Coronary Reactive Hyperemia
Sammanfattning: Introduction: The mechanism of post ischemic reactive hyperemia is still unknown but now thought to be multifactorial and perhaps involving purinergic signalling. Purines such as ATP and ADP have recently been discovered to play a vital role in the regulation of vascular tone. We postulated that ADP could play a vital role in the mechanism of coronary post ischemic reactive hyperemia and that increased concentrations of plasma ADP could also stimulate a negative feed back loop governing release of ATP from red blood cells as well as an increased release of t-PA. It was also hypothesized that hypothermia may have effects on coronary reactive hyperemia and that rapidly induced hypothermia prior to reperfusion in an infarction model could reduce myocardial infarct size.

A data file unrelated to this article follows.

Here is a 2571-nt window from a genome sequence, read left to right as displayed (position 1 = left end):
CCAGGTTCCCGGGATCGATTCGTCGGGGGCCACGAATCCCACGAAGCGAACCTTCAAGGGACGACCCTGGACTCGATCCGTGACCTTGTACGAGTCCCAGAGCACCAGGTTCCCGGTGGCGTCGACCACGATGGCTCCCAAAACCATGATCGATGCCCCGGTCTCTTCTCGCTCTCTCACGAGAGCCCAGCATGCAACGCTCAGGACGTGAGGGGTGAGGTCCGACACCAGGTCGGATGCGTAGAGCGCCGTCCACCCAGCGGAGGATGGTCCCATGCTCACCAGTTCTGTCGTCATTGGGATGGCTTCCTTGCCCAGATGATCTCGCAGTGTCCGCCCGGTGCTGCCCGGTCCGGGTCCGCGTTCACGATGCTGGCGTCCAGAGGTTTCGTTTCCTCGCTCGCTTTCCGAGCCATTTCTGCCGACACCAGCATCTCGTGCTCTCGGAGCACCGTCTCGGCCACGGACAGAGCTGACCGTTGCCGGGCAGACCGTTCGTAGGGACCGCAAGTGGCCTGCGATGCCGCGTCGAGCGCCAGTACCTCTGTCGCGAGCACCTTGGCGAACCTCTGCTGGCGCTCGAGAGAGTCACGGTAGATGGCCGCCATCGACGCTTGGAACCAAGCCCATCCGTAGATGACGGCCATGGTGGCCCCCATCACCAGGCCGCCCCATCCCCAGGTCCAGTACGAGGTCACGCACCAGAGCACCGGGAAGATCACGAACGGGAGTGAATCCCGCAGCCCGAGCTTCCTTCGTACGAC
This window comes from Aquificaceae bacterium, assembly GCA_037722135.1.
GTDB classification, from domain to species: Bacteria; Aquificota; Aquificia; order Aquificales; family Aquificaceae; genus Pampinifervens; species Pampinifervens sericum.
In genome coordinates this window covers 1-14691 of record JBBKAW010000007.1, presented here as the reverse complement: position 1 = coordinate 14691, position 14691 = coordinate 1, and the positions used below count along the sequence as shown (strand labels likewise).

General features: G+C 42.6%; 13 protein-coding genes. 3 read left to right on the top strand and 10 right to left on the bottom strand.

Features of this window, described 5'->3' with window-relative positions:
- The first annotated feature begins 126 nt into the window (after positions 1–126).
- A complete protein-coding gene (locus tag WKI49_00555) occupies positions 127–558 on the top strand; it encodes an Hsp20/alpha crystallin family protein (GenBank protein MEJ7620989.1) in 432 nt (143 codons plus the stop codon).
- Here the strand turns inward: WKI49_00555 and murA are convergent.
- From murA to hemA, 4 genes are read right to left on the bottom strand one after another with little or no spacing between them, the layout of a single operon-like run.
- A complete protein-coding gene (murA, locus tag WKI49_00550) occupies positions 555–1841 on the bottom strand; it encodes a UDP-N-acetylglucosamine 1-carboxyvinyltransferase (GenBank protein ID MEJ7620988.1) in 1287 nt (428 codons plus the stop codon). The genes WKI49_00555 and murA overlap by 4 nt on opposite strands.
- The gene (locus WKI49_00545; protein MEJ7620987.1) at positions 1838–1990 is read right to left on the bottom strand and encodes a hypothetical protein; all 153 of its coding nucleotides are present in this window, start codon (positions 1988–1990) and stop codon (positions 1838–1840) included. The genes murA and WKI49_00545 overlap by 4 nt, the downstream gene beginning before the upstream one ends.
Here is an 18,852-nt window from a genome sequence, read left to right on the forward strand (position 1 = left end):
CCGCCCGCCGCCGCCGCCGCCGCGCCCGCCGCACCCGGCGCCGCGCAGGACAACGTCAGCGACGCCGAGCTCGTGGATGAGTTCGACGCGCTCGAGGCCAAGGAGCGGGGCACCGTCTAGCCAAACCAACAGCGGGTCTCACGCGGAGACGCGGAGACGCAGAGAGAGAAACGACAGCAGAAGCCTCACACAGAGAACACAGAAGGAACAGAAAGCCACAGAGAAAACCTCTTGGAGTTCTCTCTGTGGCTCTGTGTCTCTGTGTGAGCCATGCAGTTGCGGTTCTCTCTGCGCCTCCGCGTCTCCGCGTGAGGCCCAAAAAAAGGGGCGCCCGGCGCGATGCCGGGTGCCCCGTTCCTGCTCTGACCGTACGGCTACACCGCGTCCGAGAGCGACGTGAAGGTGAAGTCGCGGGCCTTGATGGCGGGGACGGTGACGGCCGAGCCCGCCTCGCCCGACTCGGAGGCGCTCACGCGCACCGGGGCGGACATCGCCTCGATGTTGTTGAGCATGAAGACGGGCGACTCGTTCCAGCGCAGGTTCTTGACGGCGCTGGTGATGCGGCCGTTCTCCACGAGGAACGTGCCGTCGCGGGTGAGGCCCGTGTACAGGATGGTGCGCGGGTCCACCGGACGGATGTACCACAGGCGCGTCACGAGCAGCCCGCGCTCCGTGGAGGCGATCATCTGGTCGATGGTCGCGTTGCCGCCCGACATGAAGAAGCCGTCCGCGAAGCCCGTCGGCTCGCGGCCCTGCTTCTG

Material and Methods: All studies were performed in a closed chest porcine model in which coronary reactive hyperemia was studied after a ten minute occlusion of the LAD distal to the first diagonal branch, and blood flow measured in the distal LAD with a Doppler flow wire. Blood samples were collected in a peripheral artery, in the Coronary Sinus and in a central vein. Hypothermia was induced with an endovascular catheter and cold saline solution. In the infarction model in conjunction with hypothermia, the occlusion of the LAD was maintained for 40 minutes before reperfusion. Risk area was analyzed by SPECT and final infarct size by MRI. Results: (1) The P2Y13 receptor on red blood cells is stimulated by ADP and when activated attenuates ATP release from red blood cells to plasma. (2) Activation of the coronary endothelial P2Y1 receptors causes hyperemia in coronary arteries. (3) Inhibition of coronary P2Y1 receptors reduces peak blood flow during reactive hyperemia by 46 %. (4) Coronary t-PA release during ischemia and reperfusion is mediated through P2Y1 receptors. (5) Mild systemic hypothermia reduces peak flow in coronary arteries by a 43 % reduction in peak reactive hyperemia. (6) Rapidly induced hypothermia during anterior myocardial infarction before reperfusion reduces final infarct size compared with rapidly induced hypothermia in conjunction with or after reperfusion. (7) Rapidly induced hypothermia before reperfusion in the setting of anterior myocardial infarction in pigs abolishes microvascular obstruction. Conclusions: ADP is important in both regulation of microvascular circulation as well as stimulating a large part of the increased blood flow seen during reactive hyperemia and the subsequent release of t-PA. Additional research on reactive hyperemia, now with the use of hypothermia, led to the conclusion that mild hypothermia also attenuates the blood flow seen in coronary reactive hyperemia. Further research in the infarction model, using hypothermia as adjunctive treatment resulted in a nearly halved final infarct size and an abolishment of microvascular obstruction in the animals treated with hypothermia compared to controls. This may be due to a reduction of the reperfusion injury and our research indicates that a major part of the myocardial reperfusion injury may occur during the short period of reactive hyperemia which is within the same timeframe in which the initiation of myocardial tissue swelling can be seen, an increased release of t-PA, ATP and ADP can be measured, and microvascular obstruction develops as visualized by MRI.
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